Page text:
- 7:00 pm, Quarterly - Third Thursday of the month
- 2020 meetings: Feb. 20, May 21
- Annual Elections (Board Members, Chair, Vice-Chair, Recorder, Treasurer, and BCCI Opens a New Window. representative) held in November.
- Greenway Elementary School
9150 SW Downing Dr.
Beaverton, OR 97008
- Greenway NAC Bylaws Opens a New Window.
- Greenway Neighborhood Ma Opens a New Window. p
- Greenway Neighborhood Handout Opens a New Window.
- Opens a New Window. Follow us on Facebook Opens a New Window.
- Jim Persey Opens a New Window. , Chair, 503-646-6289 firstname.lastname@example.org
Current Volunteer Opportunities
- We are always looking for community members to join us at our meetings and get involved in our community building activities. Please join us and consider opportunities to volunteer in your own neighborhood. Learn more!
Agendas & Minutes
- We adopted Downing Drive between Greenway and Conestoga Drive as part of the City's Adopt-A-Roadway program. Join us for quarterly cleanups!
- We have also partnered with Greenway Elementary, providing weighted blankets, clothes, and food for students.
*Bring your ideas to our next meeting. Funds for projects are available through the Neighborhood Matching Grant Program.
About the Greenway NAC
Welcome to the Greenway Neighborhood Association Committee (NAC). We meet quarterly to discuss ideas and issues and work on projects to improve our neighborhood. Anyone that lives, owns property (including a business), or represents a nonprofit organization within the neighborhood boundaries is a member. Please join us.
The NAC meeting is the designated forum for committee participants to share ideas and community news with neighbors. It is also an opportunity to meet with city officials on various issues throughout the year.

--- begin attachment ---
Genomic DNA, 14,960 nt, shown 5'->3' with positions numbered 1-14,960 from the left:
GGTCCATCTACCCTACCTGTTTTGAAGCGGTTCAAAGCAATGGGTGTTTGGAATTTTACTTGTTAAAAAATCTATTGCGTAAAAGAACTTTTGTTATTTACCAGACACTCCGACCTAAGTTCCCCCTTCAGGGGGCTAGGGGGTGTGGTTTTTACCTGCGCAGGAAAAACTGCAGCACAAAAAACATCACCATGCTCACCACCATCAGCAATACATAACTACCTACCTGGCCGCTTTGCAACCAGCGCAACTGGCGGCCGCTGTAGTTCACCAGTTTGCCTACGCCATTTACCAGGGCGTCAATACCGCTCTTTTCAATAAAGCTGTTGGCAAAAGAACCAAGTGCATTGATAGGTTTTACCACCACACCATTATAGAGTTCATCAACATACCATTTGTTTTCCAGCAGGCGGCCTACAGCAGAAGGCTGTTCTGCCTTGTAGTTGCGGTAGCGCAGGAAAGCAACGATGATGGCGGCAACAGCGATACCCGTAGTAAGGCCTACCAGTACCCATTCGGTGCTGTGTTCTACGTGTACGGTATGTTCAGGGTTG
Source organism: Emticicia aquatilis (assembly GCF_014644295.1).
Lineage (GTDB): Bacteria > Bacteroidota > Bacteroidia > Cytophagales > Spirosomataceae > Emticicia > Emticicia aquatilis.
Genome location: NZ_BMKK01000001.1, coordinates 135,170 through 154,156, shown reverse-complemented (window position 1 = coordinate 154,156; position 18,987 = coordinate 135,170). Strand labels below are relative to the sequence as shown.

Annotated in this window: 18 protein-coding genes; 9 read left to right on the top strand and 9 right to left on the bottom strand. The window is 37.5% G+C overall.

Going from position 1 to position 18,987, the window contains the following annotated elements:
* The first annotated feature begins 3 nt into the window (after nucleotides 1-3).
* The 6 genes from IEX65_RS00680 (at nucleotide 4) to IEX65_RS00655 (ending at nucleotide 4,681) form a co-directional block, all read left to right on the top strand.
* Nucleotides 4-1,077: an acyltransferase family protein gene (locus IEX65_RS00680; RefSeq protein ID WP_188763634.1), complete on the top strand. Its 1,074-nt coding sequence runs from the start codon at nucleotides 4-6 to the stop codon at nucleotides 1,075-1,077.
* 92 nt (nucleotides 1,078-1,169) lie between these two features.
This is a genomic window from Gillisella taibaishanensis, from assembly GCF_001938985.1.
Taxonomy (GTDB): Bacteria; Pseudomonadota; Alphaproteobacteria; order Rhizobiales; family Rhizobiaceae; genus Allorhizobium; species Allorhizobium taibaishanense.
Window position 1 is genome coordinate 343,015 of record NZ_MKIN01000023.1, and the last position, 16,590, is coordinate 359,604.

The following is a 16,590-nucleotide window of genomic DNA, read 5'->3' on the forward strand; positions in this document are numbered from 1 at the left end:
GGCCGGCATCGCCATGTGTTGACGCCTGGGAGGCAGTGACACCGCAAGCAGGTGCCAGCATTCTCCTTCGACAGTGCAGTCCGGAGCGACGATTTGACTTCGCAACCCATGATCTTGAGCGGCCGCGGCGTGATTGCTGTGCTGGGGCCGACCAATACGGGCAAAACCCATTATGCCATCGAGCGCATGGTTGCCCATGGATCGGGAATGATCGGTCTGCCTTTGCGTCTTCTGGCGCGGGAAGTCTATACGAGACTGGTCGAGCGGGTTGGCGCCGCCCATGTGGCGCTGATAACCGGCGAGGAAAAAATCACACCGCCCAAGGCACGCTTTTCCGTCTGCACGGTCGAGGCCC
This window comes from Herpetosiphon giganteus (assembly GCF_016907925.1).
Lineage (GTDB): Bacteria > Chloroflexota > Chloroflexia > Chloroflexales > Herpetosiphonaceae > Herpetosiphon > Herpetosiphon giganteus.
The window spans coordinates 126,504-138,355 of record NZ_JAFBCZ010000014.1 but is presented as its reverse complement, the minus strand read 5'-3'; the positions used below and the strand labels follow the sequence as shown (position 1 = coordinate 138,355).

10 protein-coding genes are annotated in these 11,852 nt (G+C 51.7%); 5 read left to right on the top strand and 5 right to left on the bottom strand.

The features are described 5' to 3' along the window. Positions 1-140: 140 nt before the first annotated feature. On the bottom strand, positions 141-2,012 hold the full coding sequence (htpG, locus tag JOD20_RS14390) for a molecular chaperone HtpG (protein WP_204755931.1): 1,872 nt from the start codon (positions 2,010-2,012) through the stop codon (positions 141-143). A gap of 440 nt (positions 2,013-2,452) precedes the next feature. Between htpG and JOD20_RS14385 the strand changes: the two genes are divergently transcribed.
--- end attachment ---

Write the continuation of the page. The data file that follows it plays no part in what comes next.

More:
The Augustus Fanno farmhouse is located off Hall Boulevard on Creekside Drive, just east of the Hall-Greenway intersection. This historic home has been restored by the Tualatin Hills Park and Recreation District.
The Greenway Neighborhood Association is host to the Fanno Creek Greenway trail, a 15-mile multi-use paved trail for walkers, runners, and bicyclists.
Augustus Fanno settled in Beaverton in 1847.
Neighbors began to arrive soon enough, however, and Augustus pointed many early settlers of what is now Beaverton, Oregon, toward the land they claimed. The major roads in the area are named for these early neighbors, including Hall Boulevard, Denney Road, and Scholls Ferry Road. Rebecca Jane Denney emigrated from Indiana in 1849 with her brothers, Thomas and Robert. Like Augustus, Rebecca was a teacher; Augustus and Rebecca were married on April 17, 1851.
In his later years, Augustus turned his attention toward raising onions. Onions were valued not only as food, but medicinally, as well. Legend has it that he made big money by being the first to ship onions to Alaska during the Yukon Gold Rush. In the 1850s, the Denney brothers built a sawmill, and Augustus donated land from his claim for the construction of a school and church built of lumber from the Denneys’ mill. In 1859 or ’60, Augustus finally built a fashionable home for Rebecca. He built the house “double strength”, reinforcing it to resist the windstorms that occasionally rattle the Willamette Valley and it remains standing to this day. Nearby are three of four “American Freedom Trees” Augustus planted in 1876 to mark the centennial of the Declaration of Independence. The Fanno farmhouse was placed on the National Register of Historic Places in 1984 (End of the Oregon Trail Interpretive Center, 1998).
The Fanno Creek Greenway trail has historical significance as the lifeblood of Beaverton’s settlers and still remains as a beautiful asset to the City.
Madden, A. (2002). Fanno Creek Greenway Trail April Open Houses Set. Media Release, Land Use and Transportation, Wahshington County Oregon. Retrieved December 28, 2006, from: http://www.co.washington.or.us
End of the Oregon Trail Interpretive Center (1998). Augustus Fanno emigrant of 1846, Rebecca Denney Fanno emigrant of 1849, Pioneer Family of the Month May, 1998. Retrieved December 28, 2006, from: End of the Oregon Trail Interpretive Center.